Today’s post is written by a guest contributor Jacquelyne Rocan.
In today’s world, we have access to a vast array of information through the internet and other sources, as well as people’s opinions, feelings, and thoughts about any topic that you can imagine. Many times, opinions and thoughts are prefaced with “I know this for a fact …” or “I know this to be true …” or similar language. With the term “know” or “knowledge” used so frequently when expressing an opinion or feeling, it leads me to the question whether all of this information and commentary is truly “knowledge” or something else entirely.
One of the seven gifts of the Holy Spirit, the Gift of Knowledge can be readily distinguished from what passes as “knowledge” on the internet or social media. The Gift of Knowledge is defined in the Catholic Dictionary on the Catholic Culture website as:
“One of the seven infused gifts. By the illuminating action of the Holy Spirit it perfects the virtue of faith. It gives a person the ability to judge everything from a supernatural viewpoint. The object of this gift is the whole spectrum of created things insofar as they lead one to God. Through infused knowledge the faithful can see the providential purpose of whatever enters their lives, and they are able to put creatures to the right use according to God's will for themselves and for others. Sometimes called “the science of the saints,” it enables those who have the gift to discern easily and effectively between the impulses of temptation and the inspirations of grace.”
Pope Francis, in a 2014 weekly audience, gave the following insight about this gift:
“The knowledge that comes from the Holy Spirit, however, is not limited to human knowledge; it is a special gift, which leads us to grasp, through creation, the greatness and love of God and his profound relationship with every creature.”
At its heart, the Gift of Knowledge allows us to be able to learn more and more about God. Knowledge is reliable information that is acquired intellectually, through experience, or through a personal relationship. As believers, knowledge of God is our ultimate aim, and God has given us the Holy Scripture so that we can know Him better. As St. Paul reminds us, “[a]ll Scripture is inspired by God and is useful for teaching, for refutation, for correction and training in righteousness, so that one who belongs to God may be competent, equipped for every good work” (2 Timothy 3: 16-17). The more that we read Holy Scripture, embrace it, and incorporate it in our daily lives, the better we will know God.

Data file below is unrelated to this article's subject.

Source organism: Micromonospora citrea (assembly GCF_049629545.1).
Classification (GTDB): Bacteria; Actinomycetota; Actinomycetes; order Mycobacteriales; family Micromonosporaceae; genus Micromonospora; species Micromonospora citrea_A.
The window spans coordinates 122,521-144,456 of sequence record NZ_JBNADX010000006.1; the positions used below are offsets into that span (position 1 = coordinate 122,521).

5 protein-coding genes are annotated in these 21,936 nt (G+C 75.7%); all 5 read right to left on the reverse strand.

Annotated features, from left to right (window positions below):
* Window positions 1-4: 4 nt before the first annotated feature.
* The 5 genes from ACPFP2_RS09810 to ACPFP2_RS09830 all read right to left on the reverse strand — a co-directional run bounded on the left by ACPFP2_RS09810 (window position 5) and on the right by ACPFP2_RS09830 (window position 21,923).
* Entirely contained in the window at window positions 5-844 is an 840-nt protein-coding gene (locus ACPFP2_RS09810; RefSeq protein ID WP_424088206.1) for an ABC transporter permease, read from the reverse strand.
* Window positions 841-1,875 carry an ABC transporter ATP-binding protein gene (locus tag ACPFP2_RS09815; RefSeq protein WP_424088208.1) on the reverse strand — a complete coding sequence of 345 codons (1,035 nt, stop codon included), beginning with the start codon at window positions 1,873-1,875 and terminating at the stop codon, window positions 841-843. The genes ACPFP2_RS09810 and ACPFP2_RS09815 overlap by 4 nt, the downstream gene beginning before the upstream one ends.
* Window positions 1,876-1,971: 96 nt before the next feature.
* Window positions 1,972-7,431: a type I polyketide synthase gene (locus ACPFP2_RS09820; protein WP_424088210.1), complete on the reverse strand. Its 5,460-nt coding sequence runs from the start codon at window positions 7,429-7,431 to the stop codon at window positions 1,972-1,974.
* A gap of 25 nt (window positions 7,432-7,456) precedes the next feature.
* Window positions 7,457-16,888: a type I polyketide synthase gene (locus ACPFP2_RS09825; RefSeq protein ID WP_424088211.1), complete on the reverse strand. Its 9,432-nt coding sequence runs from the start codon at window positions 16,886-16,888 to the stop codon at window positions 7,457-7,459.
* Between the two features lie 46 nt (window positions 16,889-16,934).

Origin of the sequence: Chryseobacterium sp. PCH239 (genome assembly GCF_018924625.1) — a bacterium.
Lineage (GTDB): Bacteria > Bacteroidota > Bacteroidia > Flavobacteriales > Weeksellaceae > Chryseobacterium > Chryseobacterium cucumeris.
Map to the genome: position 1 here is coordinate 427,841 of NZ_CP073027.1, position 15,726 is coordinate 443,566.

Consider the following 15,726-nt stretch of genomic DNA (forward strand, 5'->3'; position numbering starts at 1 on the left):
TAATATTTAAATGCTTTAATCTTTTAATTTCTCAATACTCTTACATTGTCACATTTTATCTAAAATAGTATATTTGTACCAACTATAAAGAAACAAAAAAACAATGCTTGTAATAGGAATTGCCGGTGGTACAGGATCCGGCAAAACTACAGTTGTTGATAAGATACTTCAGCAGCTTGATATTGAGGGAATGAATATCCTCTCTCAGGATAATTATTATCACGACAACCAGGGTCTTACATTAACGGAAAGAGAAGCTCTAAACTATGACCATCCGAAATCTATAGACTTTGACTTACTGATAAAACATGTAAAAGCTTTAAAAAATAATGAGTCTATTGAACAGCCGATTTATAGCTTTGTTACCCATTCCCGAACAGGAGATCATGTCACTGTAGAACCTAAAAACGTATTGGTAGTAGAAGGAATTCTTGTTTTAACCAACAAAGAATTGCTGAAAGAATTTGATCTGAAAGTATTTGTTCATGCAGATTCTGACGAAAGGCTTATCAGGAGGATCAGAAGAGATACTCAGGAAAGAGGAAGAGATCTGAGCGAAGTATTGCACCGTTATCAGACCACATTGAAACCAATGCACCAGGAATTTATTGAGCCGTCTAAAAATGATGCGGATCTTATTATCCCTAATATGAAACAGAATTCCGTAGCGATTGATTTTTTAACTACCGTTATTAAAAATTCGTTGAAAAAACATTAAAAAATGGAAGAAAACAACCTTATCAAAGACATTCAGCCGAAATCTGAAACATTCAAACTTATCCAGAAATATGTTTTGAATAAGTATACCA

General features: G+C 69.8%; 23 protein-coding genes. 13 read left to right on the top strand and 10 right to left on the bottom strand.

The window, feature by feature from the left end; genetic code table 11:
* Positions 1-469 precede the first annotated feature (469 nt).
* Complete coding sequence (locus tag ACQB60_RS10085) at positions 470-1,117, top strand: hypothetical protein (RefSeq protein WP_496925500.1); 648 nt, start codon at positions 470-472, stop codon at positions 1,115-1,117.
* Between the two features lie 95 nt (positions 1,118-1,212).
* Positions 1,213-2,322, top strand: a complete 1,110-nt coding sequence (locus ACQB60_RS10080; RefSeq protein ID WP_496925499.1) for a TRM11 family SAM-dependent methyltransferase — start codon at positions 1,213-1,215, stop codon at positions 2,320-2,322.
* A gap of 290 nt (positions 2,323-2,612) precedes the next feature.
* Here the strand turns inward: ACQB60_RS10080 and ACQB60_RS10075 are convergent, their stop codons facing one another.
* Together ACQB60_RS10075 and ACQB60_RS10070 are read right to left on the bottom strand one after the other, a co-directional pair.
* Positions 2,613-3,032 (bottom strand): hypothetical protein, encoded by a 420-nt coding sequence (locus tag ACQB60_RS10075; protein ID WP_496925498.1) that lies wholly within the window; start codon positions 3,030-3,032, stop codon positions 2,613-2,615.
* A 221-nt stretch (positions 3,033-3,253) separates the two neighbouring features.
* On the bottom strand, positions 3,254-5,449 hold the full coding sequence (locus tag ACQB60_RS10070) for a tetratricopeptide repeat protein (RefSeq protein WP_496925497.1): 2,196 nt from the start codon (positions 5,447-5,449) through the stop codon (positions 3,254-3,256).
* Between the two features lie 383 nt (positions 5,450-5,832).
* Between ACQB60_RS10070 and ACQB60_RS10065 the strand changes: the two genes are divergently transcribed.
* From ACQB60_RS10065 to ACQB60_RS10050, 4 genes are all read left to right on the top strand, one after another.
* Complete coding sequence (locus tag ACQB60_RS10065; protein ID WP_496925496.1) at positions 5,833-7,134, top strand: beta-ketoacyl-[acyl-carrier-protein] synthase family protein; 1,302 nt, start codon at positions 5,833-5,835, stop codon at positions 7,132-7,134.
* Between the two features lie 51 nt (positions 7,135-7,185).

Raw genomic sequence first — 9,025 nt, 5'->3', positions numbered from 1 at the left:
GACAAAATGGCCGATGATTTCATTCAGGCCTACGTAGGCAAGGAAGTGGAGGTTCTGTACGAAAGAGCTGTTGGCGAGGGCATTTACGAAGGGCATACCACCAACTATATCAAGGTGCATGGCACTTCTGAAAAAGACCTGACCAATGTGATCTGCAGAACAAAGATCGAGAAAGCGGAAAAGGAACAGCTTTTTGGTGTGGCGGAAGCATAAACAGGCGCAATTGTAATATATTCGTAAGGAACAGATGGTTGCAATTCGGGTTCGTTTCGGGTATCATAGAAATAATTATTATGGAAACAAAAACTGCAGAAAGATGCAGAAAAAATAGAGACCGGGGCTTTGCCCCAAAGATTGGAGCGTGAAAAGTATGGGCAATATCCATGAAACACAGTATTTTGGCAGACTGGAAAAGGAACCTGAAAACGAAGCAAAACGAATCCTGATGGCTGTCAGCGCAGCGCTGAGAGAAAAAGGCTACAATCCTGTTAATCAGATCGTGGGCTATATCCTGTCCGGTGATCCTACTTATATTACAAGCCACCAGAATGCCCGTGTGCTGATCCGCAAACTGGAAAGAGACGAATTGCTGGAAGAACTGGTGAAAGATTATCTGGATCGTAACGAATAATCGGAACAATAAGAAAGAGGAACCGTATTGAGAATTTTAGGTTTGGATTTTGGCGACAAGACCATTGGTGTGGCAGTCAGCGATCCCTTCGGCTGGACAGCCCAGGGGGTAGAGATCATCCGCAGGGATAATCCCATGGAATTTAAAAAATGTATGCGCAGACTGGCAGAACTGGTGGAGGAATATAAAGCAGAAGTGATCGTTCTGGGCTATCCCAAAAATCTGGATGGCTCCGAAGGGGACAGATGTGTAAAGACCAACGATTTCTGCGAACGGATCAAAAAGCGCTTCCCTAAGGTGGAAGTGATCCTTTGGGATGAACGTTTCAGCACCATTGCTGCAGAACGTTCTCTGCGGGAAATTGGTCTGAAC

A personal encounter with God through the Scriptures is an essential element to truly knowing God. Jesus tells us that knowledge of Him is knowledge of the truth:
“I am the way, and the truth, and life; no one comes to the Father, but by me. If you had known me, you would have known my Father also; henceforth you know him and have seen him.”Focus on His truth, John 14:6
Ultimately, the Gift of Knowledge gives us the ability to judge all things according to the truths of the Catholic faith. The Gift of Knowledge allows us to see the circumstances of our lives in the manner that God sees them (to the extent that we can as we are limited by our human nature), so that we can discern God’s will for our lives, and then accept and live out His will for each of us.
Those who are baptized receive the gifts of the Holy Spirit, which are gifts of grace (supernatural gifts that God bestows entirely from His mercy for the eternal salvation of His people). For those that have received this gift by virtue of our baptism, how can we best cultivate the Gift of Knowledge? Here are two thoughts:
Pray every day: I know most, if not all of you, have a daily prayer routine. In addition to those daily prayers, the Church offers a multitude of prayers to the Holy Spirit, including the following beautiful Prayer for the Gifts of the Holy Spirit by St. Alphonsus Liguori:
Study our faith: Spend time each day with the Scripture (perhaps read one or two chapters of the Bible each day or use a Bible in a Day book or podcast). There are many other wonderful options for spiritual reading available, including reading sections from the Catechism of the Catholic Church, or a biography of or writings from your favorite saint. Spending even 15 minutes a day with spiritual reading will open your soul and heart to the Gift of Knowledge so that you can discern God’s will for your life, and live out that will, each and every day.
I pray that you will continue to be Smitten with Goodness, and know the truth that God loves you and will be with you always!
Jacquelyne Rocan is a life-long Catholic that enjoys continuing to learn and grow in the faith. She has a special devotion to St. John Paul II and St. Teresa of Calcutta. Born in Toronto, Ontario, Canada, she lived in a number of U.S. cities while growing up and is now happy to call Houston, Texas home. During the day, she practices law, and spends her free time reading good books, enjoying movies, drinking hot tea, and dreaming of when she can travel to Italy again.